Hangover creates gloom for banks
MONDAY'S jump in banking stocks was followed by a hangover yesterday as the country's lenders pared most of the gains posted in the session.
Bank of Ireland fell 4pc to 69c after Standard & Poor's (S&P) cut its outlook to "negative" from "stable" and warned that the lender faces "considerable challenges" restoring its credit profile as the Irish economy recovers slowly.
"Our view is that the Irish economy is likely to recover only quite slowly, with household finances remaining stretched, asset prices unlikely to start appreciating materially for a couple of years and credit demand remaining muted for many years," S&P said in a gloomy forecast.
Allied Irish Banks, fresh from celebrating the sale of its stake in Bank Zachodni, tumbled 4.6pc to 75c as ING Group said the bank "is not out of the woods yet", following the sale and is still "likely" to end up in majority state ownership.
Another stock feeling groggy yesterday was Norkom which tumbled 15.8pc to 80c, extending the previous session's 24 decline following a profit warning.
CRH was another loser, slipping 1.9pc to €13.20 after the building materials company was downgraded to "neutral" from "outperform" at Credit Suisse by equity analyst Harry Goad. His target price is €14 per share.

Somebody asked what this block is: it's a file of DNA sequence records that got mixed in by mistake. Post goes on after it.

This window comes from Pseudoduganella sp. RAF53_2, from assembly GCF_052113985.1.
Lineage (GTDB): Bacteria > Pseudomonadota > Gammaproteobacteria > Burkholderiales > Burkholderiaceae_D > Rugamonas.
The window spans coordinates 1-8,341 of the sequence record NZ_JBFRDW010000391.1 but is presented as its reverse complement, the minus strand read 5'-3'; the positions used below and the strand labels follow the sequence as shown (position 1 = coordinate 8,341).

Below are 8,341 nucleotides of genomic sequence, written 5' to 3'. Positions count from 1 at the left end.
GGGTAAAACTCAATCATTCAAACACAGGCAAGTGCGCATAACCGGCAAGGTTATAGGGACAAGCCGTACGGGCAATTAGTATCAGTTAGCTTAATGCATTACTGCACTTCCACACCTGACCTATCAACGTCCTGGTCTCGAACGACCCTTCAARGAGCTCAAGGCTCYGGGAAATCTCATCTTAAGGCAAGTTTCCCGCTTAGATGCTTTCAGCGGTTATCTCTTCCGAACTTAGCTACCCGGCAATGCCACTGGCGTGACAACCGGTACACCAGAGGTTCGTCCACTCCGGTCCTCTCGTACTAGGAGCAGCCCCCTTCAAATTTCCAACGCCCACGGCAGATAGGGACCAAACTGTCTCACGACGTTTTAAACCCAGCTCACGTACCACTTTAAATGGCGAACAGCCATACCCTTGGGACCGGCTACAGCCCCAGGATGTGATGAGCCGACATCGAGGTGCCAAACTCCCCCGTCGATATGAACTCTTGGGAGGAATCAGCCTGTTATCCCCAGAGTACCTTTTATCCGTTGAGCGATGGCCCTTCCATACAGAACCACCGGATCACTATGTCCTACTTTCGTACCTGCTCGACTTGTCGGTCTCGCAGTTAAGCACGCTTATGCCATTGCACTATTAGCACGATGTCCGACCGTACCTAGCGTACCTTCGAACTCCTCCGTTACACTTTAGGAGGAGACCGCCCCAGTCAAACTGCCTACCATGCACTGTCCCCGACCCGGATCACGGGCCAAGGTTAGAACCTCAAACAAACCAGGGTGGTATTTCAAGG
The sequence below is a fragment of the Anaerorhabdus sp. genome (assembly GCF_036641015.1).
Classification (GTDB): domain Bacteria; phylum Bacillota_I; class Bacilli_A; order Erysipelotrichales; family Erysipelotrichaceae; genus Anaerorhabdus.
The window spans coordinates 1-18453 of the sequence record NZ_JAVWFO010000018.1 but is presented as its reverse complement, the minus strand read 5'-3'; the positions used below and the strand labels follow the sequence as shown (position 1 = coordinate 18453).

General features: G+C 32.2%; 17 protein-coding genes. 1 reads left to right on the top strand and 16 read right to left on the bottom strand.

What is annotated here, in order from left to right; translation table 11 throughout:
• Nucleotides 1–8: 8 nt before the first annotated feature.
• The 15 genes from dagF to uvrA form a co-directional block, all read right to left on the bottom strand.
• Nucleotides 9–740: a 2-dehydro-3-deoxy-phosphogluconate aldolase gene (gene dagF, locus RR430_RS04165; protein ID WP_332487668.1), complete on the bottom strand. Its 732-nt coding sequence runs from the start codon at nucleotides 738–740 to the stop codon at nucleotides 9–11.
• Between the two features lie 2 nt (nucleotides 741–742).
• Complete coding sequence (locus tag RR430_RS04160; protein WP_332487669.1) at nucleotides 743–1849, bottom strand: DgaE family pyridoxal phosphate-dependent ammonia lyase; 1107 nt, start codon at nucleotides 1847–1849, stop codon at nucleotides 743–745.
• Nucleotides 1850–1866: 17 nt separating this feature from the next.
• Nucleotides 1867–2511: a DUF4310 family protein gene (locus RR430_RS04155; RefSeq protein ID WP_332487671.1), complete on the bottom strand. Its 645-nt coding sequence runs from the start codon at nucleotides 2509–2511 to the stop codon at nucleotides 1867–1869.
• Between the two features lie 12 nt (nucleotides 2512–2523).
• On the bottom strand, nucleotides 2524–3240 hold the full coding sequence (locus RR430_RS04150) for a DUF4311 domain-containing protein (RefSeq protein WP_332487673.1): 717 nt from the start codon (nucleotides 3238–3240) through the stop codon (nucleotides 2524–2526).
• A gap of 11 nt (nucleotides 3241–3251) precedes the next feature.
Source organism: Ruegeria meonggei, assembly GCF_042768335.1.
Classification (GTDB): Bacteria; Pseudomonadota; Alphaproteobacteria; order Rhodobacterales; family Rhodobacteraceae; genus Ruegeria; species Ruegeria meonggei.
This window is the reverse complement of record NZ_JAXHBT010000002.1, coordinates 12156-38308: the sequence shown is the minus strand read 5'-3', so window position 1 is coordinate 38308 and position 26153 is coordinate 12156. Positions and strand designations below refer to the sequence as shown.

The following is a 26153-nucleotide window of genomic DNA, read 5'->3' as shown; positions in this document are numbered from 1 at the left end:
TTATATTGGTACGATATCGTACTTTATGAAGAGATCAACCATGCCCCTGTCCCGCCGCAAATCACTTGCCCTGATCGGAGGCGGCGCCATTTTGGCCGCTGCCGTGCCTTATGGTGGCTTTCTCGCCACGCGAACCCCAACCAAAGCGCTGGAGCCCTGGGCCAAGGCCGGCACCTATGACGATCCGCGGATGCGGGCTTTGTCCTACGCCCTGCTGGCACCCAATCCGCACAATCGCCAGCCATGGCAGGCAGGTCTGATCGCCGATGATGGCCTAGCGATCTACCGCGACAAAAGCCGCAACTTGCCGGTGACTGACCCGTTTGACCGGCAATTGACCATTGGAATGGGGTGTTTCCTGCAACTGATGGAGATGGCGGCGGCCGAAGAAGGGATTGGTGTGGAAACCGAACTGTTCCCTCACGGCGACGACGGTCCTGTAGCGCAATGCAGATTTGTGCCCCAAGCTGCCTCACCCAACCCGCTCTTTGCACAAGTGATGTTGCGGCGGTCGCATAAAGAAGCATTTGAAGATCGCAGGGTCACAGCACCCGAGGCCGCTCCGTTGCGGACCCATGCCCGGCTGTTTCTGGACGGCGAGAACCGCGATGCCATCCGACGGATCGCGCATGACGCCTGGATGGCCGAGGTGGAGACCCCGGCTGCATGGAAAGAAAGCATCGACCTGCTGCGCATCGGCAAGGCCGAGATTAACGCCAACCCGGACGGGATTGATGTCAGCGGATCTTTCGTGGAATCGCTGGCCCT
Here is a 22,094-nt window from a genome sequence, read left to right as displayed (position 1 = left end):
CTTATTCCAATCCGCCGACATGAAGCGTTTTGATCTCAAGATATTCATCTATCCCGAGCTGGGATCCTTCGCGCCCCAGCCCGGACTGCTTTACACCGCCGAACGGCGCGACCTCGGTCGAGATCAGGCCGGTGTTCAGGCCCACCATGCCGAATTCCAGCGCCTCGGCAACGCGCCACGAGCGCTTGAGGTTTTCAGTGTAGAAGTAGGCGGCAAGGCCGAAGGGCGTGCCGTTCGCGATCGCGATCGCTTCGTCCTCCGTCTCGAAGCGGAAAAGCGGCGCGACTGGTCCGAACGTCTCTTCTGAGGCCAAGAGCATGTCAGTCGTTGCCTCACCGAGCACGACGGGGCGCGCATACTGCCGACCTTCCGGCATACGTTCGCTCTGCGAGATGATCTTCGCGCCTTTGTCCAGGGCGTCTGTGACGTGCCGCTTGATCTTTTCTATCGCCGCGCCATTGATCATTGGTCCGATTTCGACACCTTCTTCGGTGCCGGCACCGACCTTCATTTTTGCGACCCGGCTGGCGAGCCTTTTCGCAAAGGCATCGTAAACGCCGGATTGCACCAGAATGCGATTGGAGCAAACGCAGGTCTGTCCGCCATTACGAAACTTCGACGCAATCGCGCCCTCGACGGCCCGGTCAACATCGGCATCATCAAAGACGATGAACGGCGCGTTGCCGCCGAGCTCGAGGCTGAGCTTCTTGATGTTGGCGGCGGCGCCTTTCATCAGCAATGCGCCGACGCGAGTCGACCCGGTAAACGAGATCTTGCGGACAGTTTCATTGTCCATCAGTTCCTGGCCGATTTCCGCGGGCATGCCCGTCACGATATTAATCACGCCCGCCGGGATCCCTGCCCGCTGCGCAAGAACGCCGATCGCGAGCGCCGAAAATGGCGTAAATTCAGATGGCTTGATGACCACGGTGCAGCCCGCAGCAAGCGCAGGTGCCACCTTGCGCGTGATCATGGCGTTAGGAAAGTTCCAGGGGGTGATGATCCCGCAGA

The ISEQ ended the session down 20.44 points, or 0.7pc, to 2795.04 points. Elsewhere in Europe, stocks were little changed with the Stoxx Europe 600 Index close to a four-month high, as better-than-estimated US retail sales offset a selloff in utilities and a slump in German investor confidence.
Stocks initially rallied after a government report showed sales at US retailers climbed in August for a second consecutive month. Separate figures from the ZEW Centre for European Economic Research showed German investor confidence fell more than economists forecast to a 19-month low in September.
In the UK inflation unexpectedly exceeded the government's 3pc limit for a sixth month in August; while a UK housing-market gauge fell more than economists expected in August to the lowest since May 2009, according to the Royal Institution of Chartered Surveyors.
Electricity companies RWE and E.ON dropped after brokers downgraded Germany's largest utilities. Philips lost 3.9pc after the world's biggest lighting company set new financial targets for the next five years. Gamesa Corporacion Tecnologica paced advancing shares amid takeover speculation.
ARM Holdings retreated 4pc after the company said a number of executives sold shares in the UK designer of semiconductors that power Apple's iPhone.
Ladbrokes dropped 1.2pc after Goldman Sachs downgraded its recommendation on the bookie to "sell" from "neutral."